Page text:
Douglas Murray reports at The Spectator on the ongoing and largely ignored persecution of Christian villages in Nigeria:

“These tribal-led villages, each with their own ‘paramount ruler,' were converted by missionaries in the 19th and 20th centuries. But now these Christians — from the bishop down — sense that they have become unsympathetic figures, perhaps even an embarrassment, to the West. The international community pretends that this situation is a tit-for-tat problem, rather than a one-sided slaughter. Meanwhile, in Nigeria, the press fails to report or actively obscures the situation. Christians in the south of the country feel little solidarity with their co-religionists suffering from this Islamic revivalism and territorial conquest in the north.”

Thousands have been killed, hundreds of thousands forced from their homes.

Murray cites evidence that the persecution is being encouraged by the government, or at least elements within the Nigerian government: “Every village has a similar story. A few days before any attack, a military helicopter is spotted dropping arms and other supplies into the areas inhabited by the Fulani tribes. Then the attack comes.”

One woman was captured by Boko Haram, forced to marry, and held captive for eighteen months before escaping. She told Murray: “At night . . . a military plane would sometimes appear over Boko Haram’s camp and drop off supplies. ‘Look what powerful friends we have,’ her husband would boast as he pointed to the lights in the sky above. Even if the Nigerian army does not support Boko Haram, elements of it certainly do. Whenever an actual operation against the group is planned, they are always tipped off by forces within the country’s security apparatus.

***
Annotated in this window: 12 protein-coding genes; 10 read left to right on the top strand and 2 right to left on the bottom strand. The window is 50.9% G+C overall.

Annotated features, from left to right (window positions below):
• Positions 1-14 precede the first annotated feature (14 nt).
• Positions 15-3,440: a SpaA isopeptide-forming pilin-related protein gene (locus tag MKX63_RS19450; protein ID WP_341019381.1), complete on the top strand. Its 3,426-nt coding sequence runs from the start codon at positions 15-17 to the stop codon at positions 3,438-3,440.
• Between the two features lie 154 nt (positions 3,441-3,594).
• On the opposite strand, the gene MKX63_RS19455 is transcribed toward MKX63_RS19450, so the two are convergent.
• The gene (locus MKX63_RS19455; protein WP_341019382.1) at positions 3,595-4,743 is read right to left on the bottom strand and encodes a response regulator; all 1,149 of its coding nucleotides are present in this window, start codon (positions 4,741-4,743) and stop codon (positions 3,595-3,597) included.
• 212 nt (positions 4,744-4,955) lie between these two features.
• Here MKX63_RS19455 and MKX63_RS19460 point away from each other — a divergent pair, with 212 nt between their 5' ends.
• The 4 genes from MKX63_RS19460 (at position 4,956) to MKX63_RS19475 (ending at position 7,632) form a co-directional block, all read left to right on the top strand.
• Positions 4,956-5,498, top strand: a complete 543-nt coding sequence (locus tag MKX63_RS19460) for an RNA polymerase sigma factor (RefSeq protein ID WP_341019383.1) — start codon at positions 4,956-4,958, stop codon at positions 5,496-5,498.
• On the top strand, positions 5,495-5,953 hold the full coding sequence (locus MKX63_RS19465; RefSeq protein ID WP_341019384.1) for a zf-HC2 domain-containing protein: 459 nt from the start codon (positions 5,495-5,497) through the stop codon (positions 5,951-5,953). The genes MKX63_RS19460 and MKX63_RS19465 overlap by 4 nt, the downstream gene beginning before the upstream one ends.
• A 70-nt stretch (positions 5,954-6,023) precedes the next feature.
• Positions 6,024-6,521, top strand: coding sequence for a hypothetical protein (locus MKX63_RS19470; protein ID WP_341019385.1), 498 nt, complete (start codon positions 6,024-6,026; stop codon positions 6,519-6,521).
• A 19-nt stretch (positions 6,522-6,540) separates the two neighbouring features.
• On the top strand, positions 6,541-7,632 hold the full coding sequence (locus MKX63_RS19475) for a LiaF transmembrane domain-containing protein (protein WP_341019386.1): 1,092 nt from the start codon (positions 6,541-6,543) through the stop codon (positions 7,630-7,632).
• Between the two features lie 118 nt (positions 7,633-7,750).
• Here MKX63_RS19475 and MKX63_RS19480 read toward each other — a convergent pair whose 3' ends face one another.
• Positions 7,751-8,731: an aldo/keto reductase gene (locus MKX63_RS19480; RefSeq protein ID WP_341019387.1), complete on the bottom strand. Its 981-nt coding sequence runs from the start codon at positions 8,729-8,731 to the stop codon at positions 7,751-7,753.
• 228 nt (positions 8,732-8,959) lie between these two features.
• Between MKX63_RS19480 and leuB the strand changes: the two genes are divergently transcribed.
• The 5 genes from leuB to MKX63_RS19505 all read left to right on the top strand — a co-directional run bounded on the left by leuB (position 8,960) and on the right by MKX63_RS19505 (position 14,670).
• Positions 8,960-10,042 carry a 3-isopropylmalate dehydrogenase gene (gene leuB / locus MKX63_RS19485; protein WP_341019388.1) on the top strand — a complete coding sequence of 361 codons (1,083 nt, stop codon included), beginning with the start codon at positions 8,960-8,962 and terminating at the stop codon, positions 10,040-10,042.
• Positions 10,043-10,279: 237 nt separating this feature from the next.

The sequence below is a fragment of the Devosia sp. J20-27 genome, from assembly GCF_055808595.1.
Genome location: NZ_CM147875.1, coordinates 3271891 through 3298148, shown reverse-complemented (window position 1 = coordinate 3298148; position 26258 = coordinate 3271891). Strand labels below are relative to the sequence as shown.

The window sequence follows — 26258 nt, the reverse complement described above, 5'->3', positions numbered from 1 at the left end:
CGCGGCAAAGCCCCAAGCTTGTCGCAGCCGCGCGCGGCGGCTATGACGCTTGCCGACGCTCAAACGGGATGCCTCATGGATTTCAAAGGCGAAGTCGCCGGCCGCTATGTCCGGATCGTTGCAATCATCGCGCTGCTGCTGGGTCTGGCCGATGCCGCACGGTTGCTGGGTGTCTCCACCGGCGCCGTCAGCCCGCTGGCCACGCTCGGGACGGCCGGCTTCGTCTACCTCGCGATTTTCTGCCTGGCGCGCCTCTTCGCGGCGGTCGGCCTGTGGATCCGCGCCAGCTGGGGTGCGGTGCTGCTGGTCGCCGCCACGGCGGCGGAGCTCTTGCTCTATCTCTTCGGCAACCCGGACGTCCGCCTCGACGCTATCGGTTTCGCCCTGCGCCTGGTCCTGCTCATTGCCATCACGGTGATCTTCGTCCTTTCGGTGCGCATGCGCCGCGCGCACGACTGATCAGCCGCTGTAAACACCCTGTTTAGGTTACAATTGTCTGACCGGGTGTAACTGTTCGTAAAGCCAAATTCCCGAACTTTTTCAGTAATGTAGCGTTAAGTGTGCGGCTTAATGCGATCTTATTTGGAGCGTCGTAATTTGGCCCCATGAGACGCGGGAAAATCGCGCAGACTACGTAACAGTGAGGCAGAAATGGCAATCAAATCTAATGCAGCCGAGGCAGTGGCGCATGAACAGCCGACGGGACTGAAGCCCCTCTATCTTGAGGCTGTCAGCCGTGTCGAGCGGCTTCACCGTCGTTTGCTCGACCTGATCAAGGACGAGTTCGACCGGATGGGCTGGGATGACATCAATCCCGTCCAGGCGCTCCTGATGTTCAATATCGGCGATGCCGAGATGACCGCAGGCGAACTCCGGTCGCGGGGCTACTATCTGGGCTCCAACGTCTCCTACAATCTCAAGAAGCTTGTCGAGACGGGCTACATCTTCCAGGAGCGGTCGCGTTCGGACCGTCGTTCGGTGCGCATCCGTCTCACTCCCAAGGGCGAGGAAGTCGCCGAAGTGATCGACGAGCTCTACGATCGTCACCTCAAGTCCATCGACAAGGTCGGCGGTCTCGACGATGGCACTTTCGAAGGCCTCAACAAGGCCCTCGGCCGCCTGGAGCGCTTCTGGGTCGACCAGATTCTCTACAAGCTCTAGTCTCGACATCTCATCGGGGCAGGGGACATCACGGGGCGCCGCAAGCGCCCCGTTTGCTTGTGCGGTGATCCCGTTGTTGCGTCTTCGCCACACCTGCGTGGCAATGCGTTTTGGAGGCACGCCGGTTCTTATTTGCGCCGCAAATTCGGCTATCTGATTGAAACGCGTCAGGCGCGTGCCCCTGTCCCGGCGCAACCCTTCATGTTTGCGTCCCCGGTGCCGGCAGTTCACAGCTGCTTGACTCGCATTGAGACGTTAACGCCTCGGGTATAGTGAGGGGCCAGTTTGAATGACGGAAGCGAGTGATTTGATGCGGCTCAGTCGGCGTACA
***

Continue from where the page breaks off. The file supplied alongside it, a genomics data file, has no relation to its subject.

Sometimes the army follows a pattern of murderous passivity: “A villager takes me to the bridge where the village leader and 13 others were recently gunned down in a Fulani ambush. Nigerian army troops watched the whole thing from their base a couple of hundred yards away—just as they did the destruction of another Christian village, the remains of which sit, burned out and silent, right opposite them. The army seems to have no interest in protecting the Christians, while the government in Abuja appears to care more about passing new laws on cattle-rustling than on protecting human lives. When challenged after a massacre, soldiers often claim that they didn’t receive any orders—or had been commanded not to intervene.